US suspends military aid for Bosnia Croats - media

SARAJEVO, May 14, 2000 -- (Reuters) The United States has suspended assistance for the Bosnian Croat military because of its failure to speed up integration into a joint Moslem-Croat army, local media reported on Saturday.

"The suspension will last until the U.S. has received confirmation that the Croat component has undertaken steps necessary for the integration of the federation army," the Sarajevo daily Oslobodjenje said.

Quoting sources in the defence ministry of the Moslem-Croat federation, it said aid to the Croat Defence Council (HVO) was suspended on Friday.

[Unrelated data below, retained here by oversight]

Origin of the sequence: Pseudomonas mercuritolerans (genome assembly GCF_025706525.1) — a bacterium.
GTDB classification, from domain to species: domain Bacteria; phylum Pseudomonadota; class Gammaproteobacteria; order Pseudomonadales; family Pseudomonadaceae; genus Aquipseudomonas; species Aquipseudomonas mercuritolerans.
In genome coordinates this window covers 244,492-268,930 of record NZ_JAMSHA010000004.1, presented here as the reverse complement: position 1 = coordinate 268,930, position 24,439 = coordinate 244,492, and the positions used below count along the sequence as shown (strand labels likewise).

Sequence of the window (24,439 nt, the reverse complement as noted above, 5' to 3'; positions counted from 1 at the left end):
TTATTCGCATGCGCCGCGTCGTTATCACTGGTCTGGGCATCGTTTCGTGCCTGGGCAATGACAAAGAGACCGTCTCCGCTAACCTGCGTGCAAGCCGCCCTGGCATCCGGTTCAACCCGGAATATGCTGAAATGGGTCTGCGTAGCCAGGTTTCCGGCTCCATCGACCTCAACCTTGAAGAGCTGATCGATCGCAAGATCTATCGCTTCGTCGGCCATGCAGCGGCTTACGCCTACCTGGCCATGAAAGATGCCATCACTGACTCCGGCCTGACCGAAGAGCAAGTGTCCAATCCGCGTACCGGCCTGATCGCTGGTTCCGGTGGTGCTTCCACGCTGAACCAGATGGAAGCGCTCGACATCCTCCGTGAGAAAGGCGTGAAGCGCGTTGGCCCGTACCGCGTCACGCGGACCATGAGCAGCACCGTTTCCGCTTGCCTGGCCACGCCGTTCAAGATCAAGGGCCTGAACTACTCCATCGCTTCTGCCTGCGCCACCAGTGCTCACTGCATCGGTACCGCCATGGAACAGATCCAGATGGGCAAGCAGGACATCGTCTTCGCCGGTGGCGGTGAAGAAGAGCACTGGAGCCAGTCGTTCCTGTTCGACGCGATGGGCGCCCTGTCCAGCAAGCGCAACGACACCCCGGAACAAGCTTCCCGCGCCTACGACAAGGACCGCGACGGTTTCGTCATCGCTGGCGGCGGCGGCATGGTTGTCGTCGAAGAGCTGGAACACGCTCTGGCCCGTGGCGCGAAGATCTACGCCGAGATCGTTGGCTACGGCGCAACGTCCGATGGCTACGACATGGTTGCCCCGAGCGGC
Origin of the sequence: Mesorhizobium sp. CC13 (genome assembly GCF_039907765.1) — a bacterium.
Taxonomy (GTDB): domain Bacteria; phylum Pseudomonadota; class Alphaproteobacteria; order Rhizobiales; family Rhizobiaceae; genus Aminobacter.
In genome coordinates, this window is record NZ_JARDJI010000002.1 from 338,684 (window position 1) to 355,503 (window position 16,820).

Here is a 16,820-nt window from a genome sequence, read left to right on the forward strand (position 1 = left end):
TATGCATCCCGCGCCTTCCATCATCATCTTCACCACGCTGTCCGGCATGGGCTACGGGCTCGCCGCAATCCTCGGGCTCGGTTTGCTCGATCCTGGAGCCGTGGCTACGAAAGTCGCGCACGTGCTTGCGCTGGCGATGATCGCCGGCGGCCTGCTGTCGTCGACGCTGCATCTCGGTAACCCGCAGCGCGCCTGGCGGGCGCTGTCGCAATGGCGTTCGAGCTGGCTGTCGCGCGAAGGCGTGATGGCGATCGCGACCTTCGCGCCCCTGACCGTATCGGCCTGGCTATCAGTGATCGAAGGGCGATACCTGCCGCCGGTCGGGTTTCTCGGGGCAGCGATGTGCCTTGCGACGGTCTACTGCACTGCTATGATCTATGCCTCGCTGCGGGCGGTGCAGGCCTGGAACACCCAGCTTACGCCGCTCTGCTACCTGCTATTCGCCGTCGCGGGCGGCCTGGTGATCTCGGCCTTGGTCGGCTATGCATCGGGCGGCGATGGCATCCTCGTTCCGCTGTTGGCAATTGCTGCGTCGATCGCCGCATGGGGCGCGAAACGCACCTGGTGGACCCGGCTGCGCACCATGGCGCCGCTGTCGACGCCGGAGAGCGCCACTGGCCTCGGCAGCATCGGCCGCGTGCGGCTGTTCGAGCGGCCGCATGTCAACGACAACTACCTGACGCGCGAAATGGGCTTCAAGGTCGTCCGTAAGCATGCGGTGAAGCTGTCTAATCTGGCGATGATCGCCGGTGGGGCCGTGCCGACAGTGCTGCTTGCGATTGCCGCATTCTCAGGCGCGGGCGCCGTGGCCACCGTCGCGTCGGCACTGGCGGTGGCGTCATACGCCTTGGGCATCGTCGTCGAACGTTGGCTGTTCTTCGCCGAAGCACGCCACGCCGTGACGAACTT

The U.S. embassy in Sarajevo had no comment on the report, and no defence ministry officials could be reached.

The federation and the Serb republic make up Bosnia under the Dayton peace treaty which ended the 1992-95 Bosnian conflict. Each entity has a high degree of autonomy including separate military and police.

Under the $400 million U.S. military aid program, the federation received weapons, other military equipment and training from the U.S. and Islamic countries.

The U.S. suspended the program in 1998 and 1999 over the slow pace in the unification of the Moslem-Croat military but renewed it last August.

The Oslobodjenje report said the assistance for the joint federation units and the Moslem part of the federation military would continue.

Last December Washington suspended financial assistance for the privatization process in the federation, citing frustration with delays.

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